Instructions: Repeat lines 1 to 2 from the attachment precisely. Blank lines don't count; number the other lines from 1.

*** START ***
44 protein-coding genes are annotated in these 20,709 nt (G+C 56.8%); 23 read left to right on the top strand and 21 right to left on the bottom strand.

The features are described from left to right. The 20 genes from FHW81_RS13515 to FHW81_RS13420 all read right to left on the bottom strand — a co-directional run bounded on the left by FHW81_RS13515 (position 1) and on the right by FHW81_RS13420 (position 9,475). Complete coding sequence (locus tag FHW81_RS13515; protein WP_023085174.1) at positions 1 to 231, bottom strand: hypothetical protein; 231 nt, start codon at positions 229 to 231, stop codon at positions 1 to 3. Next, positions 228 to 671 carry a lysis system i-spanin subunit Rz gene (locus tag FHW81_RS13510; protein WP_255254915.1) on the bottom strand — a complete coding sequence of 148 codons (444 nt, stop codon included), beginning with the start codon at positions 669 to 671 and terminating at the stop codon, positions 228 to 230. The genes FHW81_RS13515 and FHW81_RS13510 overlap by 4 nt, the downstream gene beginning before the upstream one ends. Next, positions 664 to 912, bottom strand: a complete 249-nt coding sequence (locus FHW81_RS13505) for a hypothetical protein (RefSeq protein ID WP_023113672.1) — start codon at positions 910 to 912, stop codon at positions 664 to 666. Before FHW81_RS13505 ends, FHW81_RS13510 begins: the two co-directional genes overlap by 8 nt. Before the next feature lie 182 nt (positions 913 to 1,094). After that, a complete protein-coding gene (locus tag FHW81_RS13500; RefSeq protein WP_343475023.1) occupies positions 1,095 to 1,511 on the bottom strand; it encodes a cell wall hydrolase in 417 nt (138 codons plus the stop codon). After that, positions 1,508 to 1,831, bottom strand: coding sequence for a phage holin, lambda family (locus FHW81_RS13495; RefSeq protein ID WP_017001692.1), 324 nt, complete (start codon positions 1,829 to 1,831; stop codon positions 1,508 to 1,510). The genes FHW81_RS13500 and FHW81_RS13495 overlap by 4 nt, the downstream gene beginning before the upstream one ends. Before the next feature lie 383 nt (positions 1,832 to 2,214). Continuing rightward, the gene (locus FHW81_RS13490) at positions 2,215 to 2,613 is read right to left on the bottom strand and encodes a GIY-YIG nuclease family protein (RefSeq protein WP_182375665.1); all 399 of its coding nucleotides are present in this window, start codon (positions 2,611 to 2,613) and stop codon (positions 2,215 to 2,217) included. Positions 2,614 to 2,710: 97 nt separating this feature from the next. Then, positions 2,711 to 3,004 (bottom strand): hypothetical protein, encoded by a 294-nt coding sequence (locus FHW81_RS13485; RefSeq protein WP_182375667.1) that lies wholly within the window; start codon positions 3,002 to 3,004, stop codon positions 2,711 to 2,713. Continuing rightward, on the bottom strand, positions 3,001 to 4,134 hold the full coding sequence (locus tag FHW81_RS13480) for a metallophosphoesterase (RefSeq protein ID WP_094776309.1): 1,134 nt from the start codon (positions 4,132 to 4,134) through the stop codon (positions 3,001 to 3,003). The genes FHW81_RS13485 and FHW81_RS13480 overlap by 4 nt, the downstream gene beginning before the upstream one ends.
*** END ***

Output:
44 protein-coding genes are annotated in these 20,709 nt (G+C 56.8%); 23 read left to right on the top strand and 21 right to left on the bottom strand.

The features are described from left to right. The 20 genes from FHW81_RS13515 to FHW81_RS13420 all read right to left on the bottom strand — a co-directional run bounded on the left by FHW81_RS13515 (position 1) and on the right by FHW81_RS13420 (position 9,475). Complete coding sequence (locus tag FHW81_RS13515; protein WP_023085174.1) at positions 1 to 231, bottom strand: hypothetical protein; 231 nt, start codon at positions 229 to 231, stop codon at positions 1 to 3. Next, positions 228 to 671 carry a lysis system i-spanin subunit Rz gene (locus tag FHW81_RS13510; protein WP_255254915.1) on the bottom strand — a complete coding sequence of 148 codons (444 nt, stop codon included), beginning with the start codon at positions 669 to 671 and terminating at the stop codon, positions 228 to 230. The genes FHW81_RS13515 and FHW81_RS13510 overlap by 4 nt, the downstream gene beginning before the upstream one ends. Next, positions 664 to 912, bottom strand: a complete 249-nt coding sequence (locus FHW81_RS13505) for a hypothetical protein (RefSeq protein ID WP_023113672.1) — start codon at positions 910 to 912, stop codon at positions 664 to 666. Before FHW81_RS13505 ends, FHW81_RS13510 begins: the two co-directional genes overlap by 8 nt. Before the next feature lie 182 nt (positions 913 to 1,094). After that, a complete protein-coding gene (locus tag FHW81_RS13500; RefSeq protein WP_343475023.1) occupies positions 1,095 to 1,511 on the bottom strand; it encodes a cell wall hydrolase in 417 nt (138 codons plus the stop codon). After that, positions 1,508 to 1,831, bottom strand: coding sequence for a phage holin, lambda family (locus FHW81_RS13495; RefSeq protein ID WP_017001692.1), 324 nt, complete (start codon positions 1,829 to 1,831; stop codon positions 1,508 to 1,510). The genes FHW81_RS13500 and FHW81_RS13495 overlap by 4 nt, the downstream gene beginning before the upstream one ends. Before the next feature lie 383 nt (positions 1,832 to 2,214). Continuing rightward, the gene (locus FHW81_RS13490) at positions 2,215 to 2,613 is read right to left on the bottom strand and encodes a GIY-YIG nuclease family protein (RefSeq protein WP_182375665.1); all 399 of its coding nucleotides are present in this window, start codon (positions 2,611 to 2,613) and stop codon (positions 2,215 to 2,217) included. Positions 2,614 to 2,710: 97 nt separating this feature from the next. Then, positions 2,711 to 3,004 (bottom strand): hypothetical protein, encoded by a 294-nt coding sequence (locus FHW81_RS13485; RefSeq protein WP_182375667.1) that lies wholly within the window; start codon positions 3,002 to 3,004, stop codon positions 2,711 to 2,713. Continuing rightward, on the bottom strand, positions 3,001 to 4,134 hold the full coding sequence (locus tag FHW81_RS13480) for a metallophosphoesterase (RefSeq protein ID WP_094776309.1): 1,134 nt from the start codon (positions 4,132 to 4,134) through the stop codon (positions 3,001 to 3,003). The genes FHW81_RS13485 and FHW81_RS13480 overlap by 4 nt, the downstream gene beginning before the upstream one ends.